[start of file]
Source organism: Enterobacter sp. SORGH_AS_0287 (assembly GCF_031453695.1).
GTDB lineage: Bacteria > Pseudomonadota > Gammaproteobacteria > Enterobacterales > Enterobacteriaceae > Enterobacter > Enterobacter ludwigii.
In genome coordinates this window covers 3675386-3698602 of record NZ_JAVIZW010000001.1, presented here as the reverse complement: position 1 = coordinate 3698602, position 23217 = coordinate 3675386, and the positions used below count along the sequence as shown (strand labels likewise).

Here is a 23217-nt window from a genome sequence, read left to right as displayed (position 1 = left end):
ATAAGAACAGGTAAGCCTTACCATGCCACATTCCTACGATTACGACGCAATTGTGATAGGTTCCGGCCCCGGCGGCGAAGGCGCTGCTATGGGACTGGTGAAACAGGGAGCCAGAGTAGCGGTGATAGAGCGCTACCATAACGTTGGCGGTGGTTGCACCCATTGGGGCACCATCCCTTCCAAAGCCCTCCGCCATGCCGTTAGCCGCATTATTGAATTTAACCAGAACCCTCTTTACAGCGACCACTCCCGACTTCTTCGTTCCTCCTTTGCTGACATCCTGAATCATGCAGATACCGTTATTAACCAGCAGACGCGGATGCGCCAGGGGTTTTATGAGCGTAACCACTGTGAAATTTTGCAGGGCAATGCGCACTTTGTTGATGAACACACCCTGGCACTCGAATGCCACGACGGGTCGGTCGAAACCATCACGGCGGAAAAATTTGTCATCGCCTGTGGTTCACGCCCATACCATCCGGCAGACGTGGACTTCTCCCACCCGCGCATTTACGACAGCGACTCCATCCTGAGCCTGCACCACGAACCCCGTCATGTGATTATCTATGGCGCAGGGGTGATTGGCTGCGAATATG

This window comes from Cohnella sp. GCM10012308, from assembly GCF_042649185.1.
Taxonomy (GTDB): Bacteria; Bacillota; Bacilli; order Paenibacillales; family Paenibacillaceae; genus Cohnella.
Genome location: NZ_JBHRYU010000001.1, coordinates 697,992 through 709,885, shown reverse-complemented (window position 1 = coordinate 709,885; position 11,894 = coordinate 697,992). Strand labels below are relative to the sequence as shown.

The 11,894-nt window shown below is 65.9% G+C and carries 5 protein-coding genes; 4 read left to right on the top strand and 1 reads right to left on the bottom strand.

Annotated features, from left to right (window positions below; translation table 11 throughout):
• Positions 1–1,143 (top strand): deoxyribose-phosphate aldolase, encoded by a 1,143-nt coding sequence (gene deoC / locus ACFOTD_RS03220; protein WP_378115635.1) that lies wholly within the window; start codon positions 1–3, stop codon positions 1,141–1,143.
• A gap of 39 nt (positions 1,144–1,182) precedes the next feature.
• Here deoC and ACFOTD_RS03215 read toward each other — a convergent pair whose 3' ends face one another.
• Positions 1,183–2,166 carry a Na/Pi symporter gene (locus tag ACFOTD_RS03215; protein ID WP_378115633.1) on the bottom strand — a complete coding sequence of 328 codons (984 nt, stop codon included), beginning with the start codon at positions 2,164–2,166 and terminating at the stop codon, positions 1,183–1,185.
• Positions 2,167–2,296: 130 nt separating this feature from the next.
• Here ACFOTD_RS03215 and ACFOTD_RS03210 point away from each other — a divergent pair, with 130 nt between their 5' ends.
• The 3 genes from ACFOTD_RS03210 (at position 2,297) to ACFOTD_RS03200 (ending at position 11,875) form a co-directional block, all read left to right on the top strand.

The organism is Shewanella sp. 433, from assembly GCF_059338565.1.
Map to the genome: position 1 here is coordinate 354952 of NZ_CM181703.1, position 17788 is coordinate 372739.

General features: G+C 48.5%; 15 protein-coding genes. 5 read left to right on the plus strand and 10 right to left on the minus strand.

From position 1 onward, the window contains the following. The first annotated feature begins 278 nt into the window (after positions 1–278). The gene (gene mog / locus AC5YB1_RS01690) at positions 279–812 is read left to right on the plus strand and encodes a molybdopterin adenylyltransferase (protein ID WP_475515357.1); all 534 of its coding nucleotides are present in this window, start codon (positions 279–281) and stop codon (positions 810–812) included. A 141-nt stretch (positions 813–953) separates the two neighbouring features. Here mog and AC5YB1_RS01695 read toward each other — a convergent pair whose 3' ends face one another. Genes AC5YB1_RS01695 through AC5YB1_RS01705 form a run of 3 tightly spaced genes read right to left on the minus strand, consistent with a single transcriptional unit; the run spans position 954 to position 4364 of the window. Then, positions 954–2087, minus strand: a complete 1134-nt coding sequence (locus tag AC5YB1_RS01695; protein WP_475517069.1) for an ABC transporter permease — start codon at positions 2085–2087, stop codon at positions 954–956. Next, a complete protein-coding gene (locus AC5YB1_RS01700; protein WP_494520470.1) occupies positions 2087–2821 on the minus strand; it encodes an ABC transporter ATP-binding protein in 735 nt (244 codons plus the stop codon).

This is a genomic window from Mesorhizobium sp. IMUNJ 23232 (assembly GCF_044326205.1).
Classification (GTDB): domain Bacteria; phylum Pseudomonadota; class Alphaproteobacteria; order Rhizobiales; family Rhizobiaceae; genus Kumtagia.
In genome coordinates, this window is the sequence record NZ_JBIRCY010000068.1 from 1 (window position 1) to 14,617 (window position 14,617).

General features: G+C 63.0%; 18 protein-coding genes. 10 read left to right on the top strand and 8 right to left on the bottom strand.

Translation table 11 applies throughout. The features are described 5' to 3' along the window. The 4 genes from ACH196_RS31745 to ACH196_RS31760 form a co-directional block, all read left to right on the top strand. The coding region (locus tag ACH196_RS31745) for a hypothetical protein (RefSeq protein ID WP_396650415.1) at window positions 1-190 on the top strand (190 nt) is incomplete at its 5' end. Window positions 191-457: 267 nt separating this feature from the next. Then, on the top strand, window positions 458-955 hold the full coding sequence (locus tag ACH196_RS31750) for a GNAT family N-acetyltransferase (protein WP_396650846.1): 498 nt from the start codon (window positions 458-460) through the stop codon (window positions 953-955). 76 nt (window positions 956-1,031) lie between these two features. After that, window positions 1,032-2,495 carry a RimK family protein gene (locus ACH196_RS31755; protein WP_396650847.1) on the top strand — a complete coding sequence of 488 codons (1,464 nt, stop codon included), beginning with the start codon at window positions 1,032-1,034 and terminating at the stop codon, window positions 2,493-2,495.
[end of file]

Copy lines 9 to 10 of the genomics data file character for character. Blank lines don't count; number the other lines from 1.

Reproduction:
The 11,894-nt window shown below is 65.9% G+C and carries 5 protein-coding genes; 4 read left to right on the top strand and 1 reads right to left on the bottom strand.

Annotated features, from left to right (window positions below; translation table 11 throughout):